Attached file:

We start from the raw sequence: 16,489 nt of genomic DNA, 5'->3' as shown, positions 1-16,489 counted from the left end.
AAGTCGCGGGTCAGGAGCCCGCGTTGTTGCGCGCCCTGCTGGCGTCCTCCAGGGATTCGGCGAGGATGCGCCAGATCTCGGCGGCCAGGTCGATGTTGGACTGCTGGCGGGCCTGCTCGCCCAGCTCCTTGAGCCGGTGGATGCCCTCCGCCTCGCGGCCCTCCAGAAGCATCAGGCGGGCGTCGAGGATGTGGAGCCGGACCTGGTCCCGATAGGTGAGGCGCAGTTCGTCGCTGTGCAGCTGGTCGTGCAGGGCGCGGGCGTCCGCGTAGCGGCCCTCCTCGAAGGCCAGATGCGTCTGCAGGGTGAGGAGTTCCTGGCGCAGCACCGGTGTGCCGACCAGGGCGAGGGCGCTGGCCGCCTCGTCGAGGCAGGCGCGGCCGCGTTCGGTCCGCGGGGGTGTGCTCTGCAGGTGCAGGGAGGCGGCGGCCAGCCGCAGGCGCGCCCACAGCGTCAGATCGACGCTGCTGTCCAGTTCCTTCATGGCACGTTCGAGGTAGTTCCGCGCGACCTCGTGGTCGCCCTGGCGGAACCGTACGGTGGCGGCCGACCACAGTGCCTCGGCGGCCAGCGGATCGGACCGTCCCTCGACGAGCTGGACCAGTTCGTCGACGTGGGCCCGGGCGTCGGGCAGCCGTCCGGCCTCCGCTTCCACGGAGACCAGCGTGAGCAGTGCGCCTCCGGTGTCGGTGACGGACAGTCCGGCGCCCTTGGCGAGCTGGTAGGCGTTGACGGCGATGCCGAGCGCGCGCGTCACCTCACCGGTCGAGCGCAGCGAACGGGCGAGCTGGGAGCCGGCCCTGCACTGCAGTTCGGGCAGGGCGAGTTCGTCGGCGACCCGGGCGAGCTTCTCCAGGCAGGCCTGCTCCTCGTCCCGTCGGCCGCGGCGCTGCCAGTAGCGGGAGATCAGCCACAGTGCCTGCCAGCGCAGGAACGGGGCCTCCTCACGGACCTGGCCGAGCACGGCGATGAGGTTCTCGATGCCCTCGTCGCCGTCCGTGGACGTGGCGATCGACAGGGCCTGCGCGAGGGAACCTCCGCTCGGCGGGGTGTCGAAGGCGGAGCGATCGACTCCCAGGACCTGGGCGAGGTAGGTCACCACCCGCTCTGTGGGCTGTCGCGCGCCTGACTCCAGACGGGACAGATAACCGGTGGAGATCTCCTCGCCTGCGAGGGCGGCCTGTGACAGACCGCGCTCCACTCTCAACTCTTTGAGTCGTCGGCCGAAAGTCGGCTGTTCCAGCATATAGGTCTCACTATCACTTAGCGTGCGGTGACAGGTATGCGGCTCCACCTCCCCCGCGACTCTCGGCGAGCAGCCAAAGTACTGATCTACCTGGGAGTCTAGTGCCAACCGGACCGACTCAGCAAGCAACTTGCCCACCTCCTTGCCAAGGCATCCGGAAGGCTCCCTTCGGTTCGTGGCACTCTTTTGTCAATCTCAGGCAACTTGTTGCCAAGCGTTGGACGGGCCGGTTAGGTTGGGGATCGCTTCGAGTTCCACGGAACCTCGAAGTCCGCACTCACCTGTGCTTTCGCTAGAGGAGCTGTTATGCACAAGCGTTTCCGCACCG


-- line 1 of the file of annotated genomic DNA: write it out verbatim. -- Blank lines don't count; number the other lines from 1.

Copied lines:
We start from the raw sequence: 16,489 nt of genomic DNA, 5'->3' as shown, positions 1-16,489 counted from the left end.